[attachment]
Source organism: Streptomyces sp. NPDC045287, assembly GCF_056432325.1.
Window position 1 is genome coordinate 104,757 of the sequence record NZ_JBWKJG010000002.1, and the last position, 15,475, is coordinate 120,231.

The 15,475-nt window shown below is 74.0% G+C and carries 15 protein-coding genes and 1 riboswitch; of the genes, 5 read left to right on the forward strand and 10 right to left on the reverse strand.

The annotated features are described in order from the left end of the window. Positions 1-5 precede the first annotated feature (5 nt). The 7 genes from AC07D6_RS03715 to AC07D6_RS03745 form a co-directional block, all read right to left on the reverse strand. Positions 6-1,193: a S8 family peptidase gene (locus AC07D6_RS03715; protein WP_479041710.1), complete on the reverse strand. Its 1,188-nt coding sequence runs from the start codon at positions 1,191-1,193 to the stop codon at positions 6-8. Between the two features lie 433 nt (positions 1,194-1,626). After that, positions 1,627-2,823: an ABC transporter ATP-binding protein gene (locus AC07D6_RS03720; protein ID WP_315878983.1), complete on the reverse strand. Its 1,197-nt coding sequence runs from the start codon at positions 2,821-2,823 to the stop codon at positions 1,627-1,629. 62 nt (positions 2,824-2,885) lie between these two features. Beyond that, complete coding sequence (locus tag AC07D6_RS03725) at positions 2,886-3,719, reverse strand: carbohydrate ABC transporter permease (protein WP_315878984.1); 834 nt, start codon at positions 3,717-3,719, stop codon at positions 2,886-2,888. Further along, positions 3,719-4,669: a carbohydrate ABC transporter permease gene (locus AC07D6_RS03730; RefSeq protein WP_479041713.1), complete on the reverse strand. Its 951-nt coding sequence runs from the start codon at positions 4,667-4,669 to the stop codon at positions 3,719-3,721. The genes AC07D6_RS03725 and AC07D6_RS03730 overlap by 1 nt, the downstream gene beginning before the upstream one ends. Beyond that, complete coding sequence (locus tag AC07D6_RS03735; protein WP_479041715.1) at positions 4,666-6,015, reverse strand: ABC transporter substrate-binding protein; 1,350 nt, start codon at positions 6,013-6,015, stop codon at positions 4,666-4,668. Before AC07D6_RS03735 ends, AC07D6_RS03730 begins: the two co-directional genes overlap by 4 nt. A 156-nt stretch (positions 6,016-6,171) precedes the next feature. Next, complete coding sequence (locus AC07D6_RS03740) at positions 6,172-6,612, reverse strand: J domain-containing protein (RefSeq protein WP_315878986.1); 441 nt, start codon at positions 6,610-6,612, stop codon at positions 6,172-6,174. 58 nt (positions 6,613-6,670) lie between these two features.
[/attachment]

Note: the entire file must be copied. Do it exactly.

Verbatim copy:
Source organism: Streptomyces sp. NPDC045287, assembly GCF_056432325.1.
Window position 1 is genome coordinate 104,757 of the sequence record NZ_JBWKJG010000002.1, and the last position, 15,475, is coordinate 120,231.

The 15,475-nt window shown below is 74.0% G+C and carries 15 protein-coding genes and 1 riboswitch; of the genes, 5 read left to right on the forward strand and 10 right to left on the reverse strand.

The annotated features are described in order from the left end of the window. Positions 1-5 precede the first annotated feature (5 nt). The 7 genes from AC07D6_RS03715 to AC07D6_RS03745 form a co-directional block, all read right to left on the reverse strand. Positions 6-1,193: a S8 family peptidase gene (locus AC07D6_RS03715; protein WP_479041710.1), complete on the reverse strand. Its 1,188-nt coding sequence runs from the start codon at positions 1,191-1,193 to the stop codon at positions 6-8. Between the two features lie 433 nt (positions 1,194-1,626). After that, positions 1,627-2,823: an ABC transporter ATP-binding protein gene (locus AC07D6_RS03720; protein ID WP_315878983.1), complete on the reverse strand. Its 1,197-nt coding sequence runs from the start codon at positions 2,821-2,823 to the stop codon at positions 1,627-1,629. 62 nt (positions 2,824-2,885) lie between these two features. Beyond that, complete coding sequence (locus tag AC07D6_RS03725) at positions 2,886-3,719, reverse strand: carbohydrate ABC transporter permease (protein WP_315878984.1); 834 nt, start codon at positions 3,717-3,719, stop codon at positions 2,886-2,888. Further along, positions 3,719-4,669: a carbohydrate ABC transporter permease gene (locus AC07D6_RS03730; RefSeq protein WP_479041713.1), complete on the reverse strand. Its 951-nt coding sequence runs from the start codon at positions 4,667-4,669 to the stop codon at positions 3,719-3,721. The genes AC07D6_RS03725 and AC07D6_RS03730 overlap by 1 nt, the downstream gene beginning before the upstream one ends. Beyond that, complete coding sequence (locus tag AC07D6_RS03735; protein WP_479041715.1) at positions 4,666-6,015, reverse strand: ABC transporter substrate-binding protein; 1,350 nt, start codon at positions 6,013-6,015, stop codon at positions 4,666-4,668. Before AC07D6_RS03735 ends, AC07D6_RS03730 begins: the two co-directional genes overlap by 4 nt. A 156-nt stretch (positions 6,016-6,171) precedes the next feature. Next, complete coding sequence (locus AC07D6_RS03740) at positions 6,172-6,612, reverse strand: J domain-containing protein (RefSeq protein WP_315878986.1); 441 nt, start codon at positions 6,610-6,612, stop codon at positions 6,172-6,174. 58 nt (positions 6,613-6,670) lie between these two features.